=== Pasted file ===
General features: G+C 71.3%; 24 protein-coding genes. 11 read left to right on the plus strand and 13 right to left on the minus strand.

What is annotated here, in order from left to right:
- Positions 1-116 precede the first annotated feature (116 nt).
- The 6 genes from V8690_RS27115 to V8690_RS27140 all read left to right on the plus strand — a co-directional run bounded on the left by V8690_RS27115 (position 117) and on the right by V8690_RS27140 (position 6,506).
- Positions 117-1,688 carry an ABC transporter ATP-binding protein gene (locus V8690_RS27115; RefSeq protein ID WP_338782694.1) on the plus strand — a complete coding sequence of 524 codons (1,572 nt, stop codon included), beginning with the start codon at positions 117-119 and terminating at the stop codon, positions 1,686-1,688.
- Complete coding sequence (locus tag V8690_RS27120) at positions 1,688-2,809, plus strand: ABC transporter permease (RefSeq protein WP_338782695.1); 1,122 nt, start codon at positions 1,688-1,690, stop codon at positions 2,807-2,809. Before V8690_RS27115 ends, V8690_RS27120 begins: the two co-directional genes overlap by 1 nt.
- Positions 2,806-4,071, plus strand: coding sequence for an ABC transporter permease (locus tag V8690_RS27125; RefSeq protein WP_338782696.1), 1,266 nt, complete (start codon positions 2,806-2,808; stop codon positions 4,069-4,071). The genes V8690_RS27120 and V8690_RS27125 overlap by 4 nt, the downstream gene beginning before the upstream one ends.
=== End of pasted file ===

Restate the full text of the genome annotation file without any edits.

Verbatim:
General features: G+C 71.3%; 24 protein-coding genes. 11 read left to right on the plus strand and 13 right to left on the minus strand.

What is annotated here, in order from left to right:
- Positions 1-116 precede the first annotated feature (116 nt).
- The 6 genes from V8690_RS27115 to V8690_RS27140 all read left to right on the plus strand — a co-directional run bounded on the left by V8690_RS27115 (position 117) and on the right by V8690_RS27140 (position 6,506).
- Positions 117-1,688 carry an ABC transporter ATP-binding protein gene (locus V8690_RS27115; RefSeq protein ID WP_338782694.1) on the plus strand — a complete coding sequence of 524 codons (1,572 nt, stop codon included), beginning with the start codon at positions 117-119 and terminating at the stop codon, positions 1,686-1,688.
- Complete coding sequence (locus tag V8690_RS27120) at positions 1,688-2,809, plus strand: ABC transporter permease (RefSeq protein WP_338782695.1); 1,122 nt, start codon at positions 1,688-1,690, stop codon at positions 2,807-2,809. Before V8690_RS27115 ends, V8690_RS27120 begins: the two co-directional genes overlap by 1 nt.
- Positions 2,806-4,071, plus strand: coding sequence for an ABC transporter permease (locus tag V8690_RS27125; RefSeq protein WP_338782696.1), 1,266 nt, complete (start codon positions 2,806-2,808; stop codon positions 4,069-4,071). The genes V8690_RS27120 and V8690_RS27125 overlap by 4 nt, the downstream gene beginning before the upstream one ends.